Blog Posts on Arts and Culture

Moonstruck

     Forty years ago, I was crawling around in diapers when Neil Armstrong planted his flesh-and-blood foot on the moon. The MOON!

    Well, I missed the whole thing. The historical significance of the event was beyond my comprehension. Consequently, the iconic image of the earth rising over the dusty moonscape never struck me as unusual or bizarre. Years later, when I was in my teens, fiction writer James Michener opened my eyes to the marvel of it all, the risks, and the fact that until they landed, the crew of Apollo 11 half-expected to sink into six feet of powdery dust.

In this Sunday's New York Times, Tom Wolfe argues that since the first landing on the moon on July 20, 1969, NASA has sunk itself into a metaphorical pit with no vision for the future.

“NASA never understood the need for a philosopher corps,” Wolfe writes. With all of its smarts, the American space program lacks a poet, someone able to spark enough general enthusiasm for building a bridge to the stars.

 Such a philosopher would find his work cut out for him. My generation is hard to impress. When was the last time you were truly floored by a scientific discovery or piece of technology? We expect daily, small-scale marvels. Turn on the news.  There they are.

The last time I felt fullblown wonder at a scientific advance was in 1992. I was sitting in front of a computer, and my husband was explaining the Internet terms “gopher,” “archie” and “veronica.” He punched the return key. A tiny green star whirled on the black screen.

  “Your computer is making another computer in Denmark look something up,” he said. I hardly believed him. Then text appeared, in Danish, pre-Google, like primitive paintings on the cave walls near Lascaux, France.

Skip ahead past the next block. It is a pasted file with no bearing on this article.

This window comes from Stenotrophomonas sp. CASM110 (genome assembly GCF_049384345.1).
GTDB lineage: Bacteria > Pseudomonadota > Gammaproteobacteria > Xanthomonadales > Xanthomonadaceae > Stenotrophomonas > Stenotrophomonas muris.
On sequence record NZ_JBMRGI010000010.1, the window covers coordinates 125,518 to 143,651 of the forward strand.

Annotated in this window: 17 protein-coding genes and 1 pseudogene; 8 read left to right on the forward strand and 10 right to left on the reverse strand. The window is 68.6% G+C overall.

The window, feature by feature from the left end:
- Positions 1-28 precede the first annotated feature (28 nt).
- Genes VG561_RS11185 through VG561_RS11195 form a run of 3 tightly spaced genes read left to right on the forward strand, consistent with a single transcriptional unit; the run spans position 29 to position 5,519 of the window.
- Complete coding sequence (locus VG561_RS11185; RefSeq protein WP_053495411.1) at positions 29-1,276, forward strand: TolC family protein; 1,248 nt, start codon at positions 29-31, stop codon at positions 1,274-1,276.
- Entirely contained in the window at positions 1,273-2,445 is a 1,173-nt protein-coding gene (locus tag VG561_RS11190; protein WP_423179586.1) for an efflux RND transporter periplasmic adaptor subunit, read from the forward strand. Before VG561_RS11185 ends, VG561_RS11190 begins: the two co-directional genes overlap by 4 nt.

New Yorker writer Alex Ross argues that the Internet is The Best Thing Ever for classical music lovers. You have, at this moment, immediate access to some of Western culture's most iconic musical figures. Richard Strauss. Leonard BernsteinArnold Schoenberg.   John Cage's 4'33.  The choir of Westminster Abby singing Tavener's Song for Athene at Princess Diana's funeral.

 With such a resource, it was pretty simple to whip up a morning of lunar-inspired classical music for you on the 40th anniversary of Neil Armstrong's small step.

Long before people walked on the moon, composers looked up to dream.

 


 

 

 

The girl next door meets the piano on the street

Western New York native Stephanie Finney is studying in London. She had a funny thing happen. In her own words . . . (post by Steph Finney) Okay!  Here's the story. So yesterday, I went for my haircut, which was on Portobello Road.

My other piano is a V-8 supercar

It's no secret that I am an automobile nerd.  While I drive a humble 11-year-old Subaru with 172,000 miles on it, I always envision myself maneuvering an eight-cylinder, two-seated, rear-engined supercar with something called "sodium-cooled exhaust valves" and carbon-fiber cupholders.  Unfortunately these types of cars are expensive, and I play trombone and work for public radio--both admirable pursuits, but neither going to cover the cost of even one of the two dual-overhead camshafts I so desire.  Now, if you play the piano, then it's a different story!  No, you'll still be a starving artist, but at least you can play one of these: